The author of The Cloud of Unknowing, a medieval manual on the practice of contemplation, talks about the importance of remaining mindful through what he calls every “atom” of time, or “the least part of time” (we would probably say millisecond — There are units of time far smaller than milliseconds, including nanoseconds, picoseconds, femtoseconds, attoseconds, zeptoseconds, yoctoseconds, and the smallest unit of time anyone has been able to measure so far, the “Planck time.” But considering that it takes a thousand milliseconds to equal one second, I suspect for most of us that’s as small a unit of time that we need to worry about).
Such unrelenting attention, of course, is virtually impossible to maintain; it seems to be part of the human condition that we remain easily distracted and prone to a mind wandering off in an infinite variety of directions (indeed, the author of The Cloud of Unknowing says that because of original sin, we cannot help but be easily distracted).
But if we are committed to praying at the edge of waiting, opening our hearts and minds to the silence that comes to us from eternity, we are at least signaling to God that we are available to respond to God’s call, whenever it may come.
In the meantime, we wait, and we breathe into the silence that we glimpse between the words of our thoughts. And then we become distracted, and then we return to attentively waiting. And such is the rhythm of contemplative prayer.
Sharp things are dangerous, so we might ask if the edge of contemplation has its own risks. Some have said that contemplation leaves us susceptible to the devil, but this is a misunderstanding. Temptation comes to us not through silence, but through words. So in a very real way, contemplation is one of the best safeguards against temptation.
But the danger that we find at the edge of waiting comes in a more subtle way. We can fall prey to the idea that our thoughts, our feelings, our distracted mind, is somehow the enemy of contemplation; and that idea leads to a desire to, as one teacher of mine put it, “meditate aggressively.”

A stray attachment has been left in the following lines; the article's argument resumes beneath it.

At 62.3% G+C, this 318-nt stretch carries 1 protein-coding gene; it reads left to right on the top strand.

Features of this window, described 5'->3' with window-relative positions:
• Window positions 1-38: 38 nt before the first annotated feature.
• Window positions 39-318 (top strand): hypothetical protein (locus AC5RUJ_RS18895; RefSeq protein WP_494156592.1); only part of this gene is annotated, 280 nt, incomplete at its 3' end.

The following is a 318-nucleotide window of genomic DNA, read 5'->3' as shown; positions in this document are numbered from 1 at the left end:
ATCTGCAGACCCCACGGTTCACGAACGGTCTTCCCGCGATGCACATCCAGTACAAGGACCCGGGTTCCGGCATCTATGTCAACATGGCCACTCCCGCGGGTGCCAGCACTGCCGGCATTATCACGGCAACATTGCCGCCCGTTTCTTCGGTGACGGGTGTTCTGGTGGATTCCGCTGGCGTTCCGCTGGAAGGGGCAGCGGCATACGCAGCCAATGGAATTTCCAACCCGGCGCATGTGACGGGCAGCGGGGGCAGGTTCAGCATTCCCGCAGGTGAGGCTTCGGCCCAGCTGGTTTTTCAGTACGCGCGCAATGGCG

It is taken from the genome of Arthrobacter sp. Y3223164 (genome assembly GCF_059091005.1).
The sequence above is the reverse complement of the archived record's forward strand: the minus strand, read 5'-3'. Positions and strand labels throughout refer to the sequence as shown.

Aggressive meditation happens when we try to force ourselves to be silent, we try to fight off any random thoughts or distractions that interfere with our effort to be still before the mystery of God. Even The Cloud of Unknowing uses some unfortunate language about “beating down” any thoughts or ideas that come between us and the silence of God.
This temptation beguiles us to use the sharp edge of waiting not as a delicate scalpel, but as a broadsword, hacking away at anything we think stands in the way of our desire for being still and knowing God. But it’s that desire — which is, itself, a distracting thought — that wields the blade, and our intention to contemplate God soon collapses under the mistaken notion that we are “failures” at contemplation, simply because we are unable to find silence for much longer than a few graced moments here and there.
If we can set down the sword, and be gentle with ourselves — in other words, return to the silence of waiting — then we soon discover that it is the Wild Goose who wields the scalpel, who invites us with a whisper into a place of stability and rest where we discover that the sharp edge of our prayer never cuts away anything, but rather simply opens up a space within us where we can receive the loving gaze of God, beholding the One who beholds us, compassionately, joyfully, delightfully, eternally.
For this is the secret of rinnfheitheamh — we are always waiting, we are always shaped by longing for the One who can never be held but whom we may behold. But the waiting itself is a satisfaction, only it is a satisfaction that, paradoxically, deepens the longing. As we move deeper into silence, we realize that the silence is always within us, even if it is covered over by the noise of our restless minds. And realizing that the silence is always there, we discover that the edge of waiting is the center of our hearts.